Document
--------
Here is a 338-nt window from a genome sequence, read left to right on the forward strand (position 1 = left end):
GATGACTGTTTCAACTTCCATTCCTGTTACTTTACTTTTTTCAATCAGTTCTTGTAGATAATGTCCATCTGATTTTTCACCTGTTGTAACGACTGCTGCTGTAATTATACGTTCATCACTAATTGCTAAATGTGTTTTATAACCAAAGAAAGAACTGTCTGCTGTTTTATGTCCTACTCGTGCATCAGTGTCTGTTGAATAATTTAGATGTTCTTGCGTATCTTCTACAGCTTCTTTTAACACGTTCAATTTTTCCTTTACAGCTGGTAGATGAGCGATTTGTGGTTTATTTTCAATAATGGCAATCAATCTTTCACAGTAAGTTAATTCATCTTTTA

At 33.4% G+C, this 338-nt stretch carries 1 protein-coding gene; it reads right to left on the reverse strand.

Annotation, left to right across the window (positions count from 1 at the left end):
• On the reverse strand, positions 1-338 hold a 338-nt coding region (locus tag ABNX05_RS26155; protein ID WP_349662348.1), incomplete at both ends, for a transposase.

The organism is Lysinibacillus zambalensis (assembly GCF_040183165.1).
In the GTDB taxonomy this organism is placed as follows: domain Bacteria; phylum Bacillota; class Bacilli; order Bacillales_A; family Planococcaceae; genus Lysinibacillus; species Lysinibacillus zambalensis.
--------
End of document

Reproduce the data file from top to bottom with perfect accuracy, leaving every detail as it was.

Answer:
Here is a 338-nt window from a genome sequence, read left to right on the forward strand (position 1 = left end):
GATGACTGTTTCAACTTCCATTCCTGTTACTTTACTTTTTTCAATCAGTTCTTGTAGATAATGTCCATCTGATTTTTCACCTGTTGTAACGACTGCTGCTGTAATTATACGTTCATCACTAATTGCTAAATGTGTTTTATAACCAAAGAAAGAACTGTCTGCTGTTTTATGTCCTACTCGTGCATCAGTGTCTGTTGAATAATTTAGATGTTCTTGCGTATCTTCTACAGCTTCTTTTAACACGTTCAATTTTTCCTTTACAGCTGGTAGATGAGCGATTTGTGGTTTATTTTCAATAATGGCAATCAATCTTTCACAGTAAGTTAATTCATCTTTTA

At 33.4% G+C, this 338-nt stretch carries 1 protein-coding gene; it reads right to left on the reverse strand.

Annotation, left to right across the window (positions count from 1 at the left end):
• On the reverse strand, positions 1-338 hold a 338-nt coding region (locus tag ABNX05_RS26155; protein ID WP_349662348.1), incomplete at both ends, for a transposase.

The organism is Lysinibacillus zambalensis (assembly GCF_040183165.1).
In the GTDB taxonomy this organism is placed as follows: domain Bacteria; phylum Bacillota; class Bacilli; order Bacillales_A; family Planococcaceae; genus Lysinibacillus; species Lysinibacillus zambalensis.